• indicate that you protested to the pressure. For example, say your business received threatening emails to enter into a contract. You could use the emails that you sent in response as evidence that you protested to and disagree with these threats;
  • argue that you did not have an alternative course of action available to you. You will have to demonstrate that, due to the pressure placed on your business, you had no other reasonable or practical choice but to sign the contract; 
  • argue that you did not receive any independent advice to enter into the contract. If a lawyer advised you to enter into the contract, it is unlikely that you will be able to argue that you were under illegitimate pressure when you signed the agreement; and
  • point to the steps that you have taken since signing the agreement to avoid your contractual obligations.

Is a Document Signed Under Duress Legal?

If you can successfully demonstrate that you were under duress when you signed a contract on behalf of your business, the contract will become voidable. Once the contract is voidable, you have the right to cancel your agreement. Upon termination, you will no longer be bound by the contractual obligations that you were coerced into taking on.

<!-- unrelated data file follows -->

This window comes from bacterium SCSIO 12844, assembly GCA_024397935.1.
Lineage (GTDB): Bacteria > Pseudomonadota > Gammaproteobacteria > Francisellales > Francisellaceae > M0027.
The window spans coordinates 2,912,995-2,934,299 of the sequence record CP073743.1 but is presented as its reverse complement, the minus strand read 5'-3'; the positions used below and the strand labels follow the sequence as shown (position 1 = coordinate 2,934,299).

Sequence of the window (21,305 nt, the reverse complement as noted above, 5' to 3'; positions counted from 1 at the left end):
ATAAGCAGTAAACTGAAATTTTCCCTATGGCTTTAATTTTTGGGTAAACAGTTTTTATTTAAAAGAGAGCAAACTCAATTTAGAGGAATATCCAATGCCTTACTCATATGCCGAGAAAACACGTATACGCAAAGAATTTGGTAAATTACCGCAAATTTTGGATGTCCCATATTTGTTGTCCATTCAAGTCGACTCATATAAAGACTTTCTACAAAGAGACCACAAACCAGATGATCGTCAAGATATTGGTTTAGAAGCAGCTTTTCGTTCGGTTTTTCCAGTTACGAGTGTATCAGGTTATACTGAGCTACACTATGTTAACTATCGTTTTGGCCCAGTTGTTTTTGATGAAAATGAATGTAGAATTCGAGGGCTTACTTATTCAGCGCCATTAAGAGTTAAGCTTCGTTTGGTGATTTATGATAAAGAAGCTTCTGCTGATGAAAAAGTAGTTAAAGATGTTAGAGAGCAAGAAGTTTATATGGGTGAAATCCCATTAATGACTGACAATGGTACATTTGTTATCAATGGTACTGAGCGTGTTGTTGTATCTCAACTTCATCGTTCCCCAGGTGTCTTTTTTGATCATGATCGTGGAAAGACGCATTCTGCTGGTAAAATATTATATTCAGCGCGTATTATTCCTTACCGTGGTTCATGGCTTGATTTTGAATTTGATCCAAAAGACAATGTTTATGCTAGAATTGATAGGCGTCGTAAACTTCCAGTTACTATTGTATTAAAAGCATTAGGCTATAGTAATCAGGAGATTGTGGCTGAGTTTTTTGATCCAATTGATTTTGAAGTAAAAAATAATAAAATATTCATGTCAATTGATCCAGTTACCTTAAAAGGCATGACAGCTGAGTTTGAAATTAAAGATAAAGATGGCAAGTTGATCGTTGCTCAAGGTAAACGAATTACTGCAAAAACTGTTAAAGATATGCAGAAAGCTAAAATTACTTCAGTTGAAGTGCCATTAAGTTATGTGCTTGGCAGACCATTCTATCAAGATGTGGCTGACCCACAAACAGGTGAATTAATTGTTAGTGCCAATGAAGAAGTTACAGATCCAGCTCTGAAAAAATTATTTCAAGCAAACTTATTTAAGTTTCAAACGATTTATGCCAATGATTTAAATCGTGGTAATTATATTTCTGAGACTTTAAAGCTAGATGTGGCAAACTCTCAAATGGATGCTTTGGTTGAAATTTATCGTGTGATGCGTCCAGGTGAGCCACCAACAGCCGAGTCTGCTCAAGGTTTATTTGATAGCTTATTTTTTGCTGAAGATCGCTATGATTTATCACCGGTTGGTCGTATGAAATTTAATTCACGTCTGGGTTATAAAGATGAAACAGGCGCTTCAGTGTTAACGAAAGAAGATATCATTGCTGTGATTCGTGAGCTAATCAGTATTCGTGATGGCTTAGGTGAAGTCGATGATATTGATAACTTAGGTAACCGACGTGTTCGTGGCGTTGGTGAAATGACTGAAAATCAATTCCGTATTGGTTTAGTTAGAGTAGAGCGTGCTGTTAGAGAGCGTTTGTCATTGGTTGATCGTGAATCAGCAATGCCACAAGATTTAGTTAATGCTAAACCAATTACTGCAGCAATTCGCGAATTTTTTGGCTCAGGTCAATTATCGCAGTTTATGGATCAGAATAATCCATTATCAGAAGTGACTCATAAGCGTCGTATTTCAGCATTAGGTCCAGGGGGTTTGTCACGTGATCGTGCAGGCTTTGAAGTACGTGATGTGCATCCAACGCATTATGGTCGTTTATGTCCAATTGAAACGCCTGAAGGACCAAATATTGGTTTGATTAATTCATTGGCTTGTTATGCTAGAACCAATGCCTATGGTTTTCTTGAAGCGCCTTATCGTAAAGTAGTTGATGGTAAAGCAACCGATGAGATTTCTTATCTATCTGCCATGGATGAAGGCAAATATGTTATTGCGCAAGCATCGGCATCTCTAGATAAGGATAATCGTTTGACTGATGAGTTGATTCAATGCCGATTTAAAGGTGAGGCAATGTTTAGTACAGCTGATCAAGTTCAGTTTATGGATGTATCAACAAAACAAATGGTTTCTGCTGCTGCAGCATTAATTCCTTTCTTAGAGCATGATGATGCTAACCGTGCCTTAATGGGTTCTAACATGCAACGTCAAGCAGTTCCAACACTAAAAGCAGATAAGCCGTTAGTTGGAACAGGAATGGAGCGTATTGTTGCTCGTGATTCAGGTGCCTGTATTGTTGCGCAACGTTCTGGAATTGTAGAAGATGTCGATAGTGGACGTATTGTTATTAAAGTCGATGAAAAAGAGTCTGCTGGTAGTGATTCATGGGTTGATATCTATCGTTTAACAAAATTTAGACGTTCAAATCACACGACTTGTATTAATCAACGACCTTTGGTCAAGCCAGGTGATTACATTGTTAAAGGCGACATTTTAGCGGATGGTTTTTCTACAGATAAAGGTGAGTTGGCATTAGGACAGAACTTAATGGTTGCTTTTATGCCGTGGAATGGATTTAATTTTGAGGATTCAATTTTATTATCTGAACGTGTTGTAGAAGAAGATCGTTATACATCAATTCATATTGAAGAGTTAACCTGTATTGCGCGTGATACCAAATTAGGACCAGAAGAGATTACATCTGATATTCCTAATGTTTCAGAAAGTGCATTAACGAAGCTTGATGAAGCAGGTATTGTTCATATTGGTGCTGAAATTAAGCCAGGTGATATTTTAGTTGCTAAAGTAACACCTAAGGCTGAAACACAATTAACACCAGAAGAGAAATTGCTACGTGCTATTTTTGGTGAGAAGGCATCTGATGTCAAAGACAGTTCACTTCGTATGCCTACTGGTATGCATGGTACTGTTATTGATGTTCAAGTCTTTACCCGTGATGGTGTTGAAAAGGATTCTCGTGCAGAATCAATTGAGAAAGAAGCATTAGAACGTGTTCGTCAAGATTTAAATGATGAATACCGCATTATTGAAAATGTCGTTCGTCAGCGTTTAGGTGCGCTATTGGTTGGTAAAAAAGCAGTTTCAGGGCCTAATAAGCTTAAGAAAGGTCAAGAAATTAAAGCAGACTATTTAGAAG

However, the defence of duress does not automatically terminate the contract. The other contracting party, or the defendant, could still advance an argument that would prevent you from making the contract void. 

For example, the contracting party may argue that you have subsequently affirmed the agreement despite the existence of duress when you entered the contract. You may have affirmed the contract by:

  • performing your contractual obligations for multiple months after you signed the agreement; or
  • failing to take steps to avoid carrying out these obligations. 

In such circumstances, it may be deemed to be inequitable or unfair to terminate the contract on the basis of duress. 

Key Takeaways

Duress involves the application of illegitimate pressure or coercion to make you do something that you otherwise would not do. If you signed a document on behalf of your business under duress, you might be able to make that agreement void. However, to do so, you must demonstrate that: